The most dominating news stories in this country over the last several weeks has been the devastating hurricanes pummeling Florida and the Gulf Coast states. Millions of people have had to evacuate their homes and drive to safety inland or go to designated evacuation shelters in their communities.
The hypothetical question I have is what if tomorrow morning the people of Juneau wake up to an impending disaster that was going to occur within the next 24 hours? Let's say NASA discovered an asteroid the size of the Federal Building was going to hit in the vicinity of Lemon Creek with an impact force of a 50 megaton nuclear bomb, or the weather bureau was tracking the mother of all storms coming off the Gulf of Alaska with sustained winds of over 150 mph, or a 9.0 earthquake was immanent in Gastineau Channel, or terrorists were threatening to set off a nuclear device here in 24 hours if their demands weren't met.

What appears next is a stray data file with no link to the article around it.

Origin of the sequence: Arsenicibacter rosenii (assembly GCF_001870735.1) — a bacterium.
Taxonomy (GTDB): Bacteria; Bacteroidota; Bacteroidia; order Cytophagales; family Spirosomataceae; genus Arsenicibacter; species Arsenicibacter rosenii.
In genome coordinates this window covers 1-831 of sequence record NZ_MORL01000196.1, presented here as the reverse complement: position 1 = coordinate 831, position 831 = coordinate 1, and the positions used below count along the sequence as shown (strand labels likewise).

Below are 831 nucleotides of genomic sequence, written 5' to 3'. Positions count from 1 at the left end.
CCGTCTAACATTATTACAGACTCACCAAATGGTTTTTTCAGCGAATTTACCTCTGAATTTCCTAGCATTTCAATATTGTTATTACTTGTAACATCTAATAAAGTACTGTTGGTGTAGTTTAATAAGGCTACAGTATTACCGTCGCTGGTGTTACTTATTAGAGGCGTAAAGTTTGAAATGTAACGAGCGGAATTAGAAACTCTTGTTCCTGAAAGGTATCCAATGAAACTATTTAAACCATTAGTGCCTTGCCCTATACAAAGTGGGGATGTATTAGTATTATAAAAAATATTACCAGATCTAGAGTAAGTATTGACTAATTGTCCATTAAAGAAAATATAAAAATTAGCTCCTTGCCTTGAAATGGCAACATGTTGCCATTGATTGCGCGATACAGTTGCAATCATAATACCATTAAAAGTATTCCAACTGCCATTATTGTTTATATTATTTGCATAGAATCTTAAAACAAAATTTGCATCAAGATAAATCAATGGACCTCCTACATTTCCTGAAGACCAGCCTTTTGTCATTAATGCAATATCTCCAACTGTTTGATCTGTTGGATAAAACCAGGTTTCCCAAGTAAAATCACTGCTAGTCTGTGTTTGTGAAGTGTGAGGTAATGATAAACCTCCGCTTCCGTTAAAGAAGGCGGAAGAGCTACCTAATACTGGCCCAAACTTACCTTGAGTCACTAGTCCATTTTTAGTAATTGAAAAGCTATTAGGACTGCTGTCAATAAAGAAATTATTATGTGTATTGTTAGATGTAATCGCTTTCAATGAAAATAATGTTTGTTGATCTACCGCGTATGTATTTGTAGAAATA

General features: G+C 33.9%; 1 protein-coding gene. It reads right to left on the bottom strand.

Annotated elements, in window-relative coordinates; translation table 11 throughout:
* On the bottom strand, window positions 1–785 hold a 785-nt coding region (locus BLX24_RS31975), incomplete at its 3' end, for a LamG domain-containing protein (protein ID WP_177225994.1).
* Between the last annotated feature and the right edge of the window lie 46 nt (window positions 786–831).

The people in Florida and Alabama can drive to a safe location. What are the options for the 32,000 residents who live in Juneau? We obviously can't drive out. The airport (weather permitting) could only fly out several thousand people on such short notice, and then who goes first? The Alaska Marine Highway System could maybe ferry a couple thousand people without their vehicles to Haines or Skagway, but they would be stuck there, and not necessarily out of harm's way. That would still leave 20,000-plus residents to face the impending danger.
What type of contingency plans does the city or state have if one of these disasters should play out? If there is a plan should we not be made aware of it before we only have 24 hours to react? Where are the designated shelters one could go to? I know there were designated shelters identified during the Cold War, but that was 15 years ago, and I have no clue where they are now. I certainly don't lie awake at night worrying about the potential disasters that could haunt Juneau's future, but you never know what could be brewing down the road.